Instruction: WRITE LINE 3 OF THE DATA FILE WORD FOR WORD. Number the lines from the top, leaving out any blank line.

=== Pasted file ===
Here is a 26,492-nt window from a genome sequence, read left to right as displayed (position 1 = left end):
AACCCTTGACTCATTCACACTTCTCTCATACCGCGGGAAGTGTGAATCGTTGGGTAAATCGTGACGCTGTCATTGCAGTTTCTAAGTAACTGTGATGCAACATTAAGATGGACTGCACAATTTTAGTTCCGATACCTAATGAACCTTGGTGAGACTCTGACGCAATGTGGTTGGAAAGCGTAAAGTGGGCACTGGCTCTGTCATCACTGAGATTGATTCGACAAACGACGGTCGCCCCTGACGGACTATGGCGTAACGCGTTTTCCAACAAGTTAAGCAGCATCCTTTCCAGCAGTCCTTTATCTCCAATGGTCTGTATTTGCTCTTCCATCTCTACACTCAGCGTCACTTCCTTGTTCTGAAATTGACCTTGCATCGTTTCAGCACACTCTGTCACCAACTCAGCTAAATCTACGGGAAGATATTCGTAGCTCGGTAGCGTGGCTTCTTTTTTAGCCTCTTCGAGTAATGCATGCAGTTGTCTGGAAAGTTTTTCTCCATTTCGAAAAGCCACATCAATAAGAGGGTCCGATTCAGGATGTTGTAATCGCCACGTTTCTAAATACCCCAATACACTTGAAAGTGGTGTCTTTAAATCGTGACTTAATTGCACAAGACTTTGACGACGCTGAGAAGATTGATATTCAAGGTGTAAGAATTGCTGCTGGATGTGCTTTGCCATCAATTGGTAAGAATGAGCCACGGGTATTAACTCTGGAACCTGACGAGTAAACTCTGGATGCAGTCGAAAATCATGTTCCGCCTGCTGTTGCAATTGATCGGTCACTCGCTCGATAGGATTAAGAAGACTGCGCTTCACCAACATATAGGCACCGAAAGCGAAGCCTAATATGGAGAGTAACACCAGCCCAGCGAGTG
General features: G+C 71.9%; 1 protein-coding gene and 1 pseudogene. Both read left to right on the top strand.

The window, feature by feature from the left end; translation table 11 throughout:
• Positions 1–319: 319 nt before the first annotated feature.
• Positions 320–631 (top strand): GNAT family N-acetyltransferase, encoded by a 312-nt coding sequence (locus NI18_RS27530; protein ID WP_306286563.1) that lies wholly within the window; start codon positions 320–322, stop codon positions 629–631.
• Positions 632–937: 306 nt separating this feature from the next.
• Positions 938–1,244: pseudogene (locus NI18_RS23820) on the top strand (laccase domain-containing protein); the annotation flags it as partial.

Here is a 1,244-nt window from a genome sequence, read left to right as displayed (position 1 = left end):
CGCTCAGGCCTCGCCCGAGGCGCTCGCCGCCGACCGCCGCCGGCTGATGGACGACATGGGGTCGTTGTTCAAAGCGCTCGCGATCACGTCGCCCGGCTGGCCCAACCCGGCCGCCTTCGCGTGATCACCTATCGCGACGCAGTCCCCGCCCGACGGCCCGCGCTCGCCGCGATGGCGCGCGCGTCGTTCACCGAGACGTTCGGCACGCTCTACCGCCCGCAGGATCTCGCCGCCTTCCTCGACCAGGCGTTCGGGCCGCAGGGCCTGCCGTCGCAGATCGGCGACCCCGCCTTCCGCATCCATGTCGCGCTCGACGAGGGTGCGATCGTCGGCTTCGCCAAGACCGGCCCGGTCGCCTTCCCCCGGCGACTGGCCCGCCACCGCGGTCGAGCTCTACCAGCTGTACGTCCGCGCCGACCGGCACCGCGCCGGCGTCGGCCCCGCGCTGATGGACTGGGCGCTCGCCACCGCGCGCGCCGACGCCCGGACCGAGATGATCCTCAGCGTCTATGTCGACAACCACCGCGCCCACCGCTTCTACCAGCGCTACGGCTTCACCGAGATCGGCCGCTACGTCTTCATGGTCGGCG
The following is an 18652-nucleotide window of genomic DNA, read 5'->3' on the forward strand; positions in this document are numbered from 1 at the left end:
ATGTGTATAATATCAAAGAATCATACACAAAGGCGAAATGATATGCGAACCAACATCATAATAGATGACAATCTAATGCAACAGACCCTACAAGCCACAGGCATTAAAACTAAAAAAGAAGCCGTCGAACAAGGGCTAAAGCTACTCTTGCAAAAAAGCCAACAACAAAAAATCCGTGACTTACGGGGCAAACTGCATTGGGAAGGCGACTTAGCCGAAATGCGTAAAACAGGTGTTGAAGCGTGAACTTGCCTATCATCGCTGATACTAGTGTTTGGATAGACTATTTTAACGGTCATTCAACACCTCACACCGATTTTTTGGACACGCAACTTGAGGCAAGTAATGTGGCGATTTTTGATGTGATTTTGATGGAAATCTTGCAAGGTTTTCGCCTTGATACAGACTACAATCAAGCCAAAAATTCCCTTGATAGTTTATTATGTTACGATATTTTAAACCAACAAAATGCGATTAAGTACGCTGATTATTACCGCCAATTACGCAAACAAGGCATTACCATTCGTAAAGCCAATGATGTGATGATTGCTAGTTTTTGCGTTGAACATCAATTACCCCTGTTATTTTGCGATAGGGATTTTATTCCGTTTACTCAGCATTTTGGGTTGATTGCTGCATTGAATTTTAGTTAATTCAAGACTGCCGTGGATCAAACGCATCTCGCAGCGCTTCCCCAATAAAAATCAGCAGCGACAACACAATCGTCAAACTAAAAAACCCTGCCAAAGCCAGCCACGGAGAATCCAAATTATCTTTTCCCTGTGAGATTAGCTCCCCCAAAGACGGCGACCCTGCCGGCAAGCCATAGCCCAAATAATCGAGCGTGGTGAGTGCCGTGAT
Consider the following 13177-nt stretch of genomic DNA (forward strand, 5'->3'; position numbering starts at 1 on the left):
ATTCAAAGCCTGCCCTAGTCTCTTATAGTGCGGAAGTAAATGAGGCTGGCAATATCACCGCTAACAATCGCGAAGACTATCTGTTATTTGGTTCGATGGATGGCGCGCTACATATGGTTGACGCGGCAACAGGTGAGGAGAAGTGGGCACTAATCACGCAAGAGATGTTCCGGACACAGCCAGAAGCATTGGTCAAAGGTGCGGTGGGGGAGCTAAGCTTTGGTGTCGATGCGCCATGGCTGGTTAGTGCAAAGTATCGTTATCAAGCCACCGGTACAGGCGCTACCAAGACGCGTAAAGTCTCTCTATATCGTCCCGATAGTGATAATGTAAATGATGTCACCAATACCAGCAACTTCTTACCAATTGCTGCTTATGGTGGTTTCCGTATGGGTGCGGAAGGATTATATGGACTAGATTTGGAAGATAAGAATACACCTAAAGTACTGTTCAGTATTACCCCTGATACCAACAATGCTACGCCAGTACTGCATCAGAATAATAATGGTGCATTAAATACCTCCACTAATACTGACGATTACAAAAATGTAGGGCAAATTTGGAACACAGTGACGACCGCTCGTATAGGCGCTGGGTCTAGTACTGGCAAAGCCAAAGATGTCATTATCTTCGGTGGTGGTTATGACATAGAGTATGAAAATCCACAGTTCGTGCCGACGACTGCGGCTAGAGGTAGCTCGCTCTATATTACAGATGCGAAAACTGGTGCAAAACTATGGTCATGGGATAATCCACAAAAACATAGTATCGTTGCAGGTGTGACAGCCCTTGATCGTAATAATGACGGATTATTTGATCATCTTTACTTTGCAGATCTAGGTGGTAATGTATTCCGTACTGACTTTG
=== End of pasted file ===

General features: G+C 71.9%; 1 protein-coding gene and 1 pseudogene. Both read left to right on the top strand.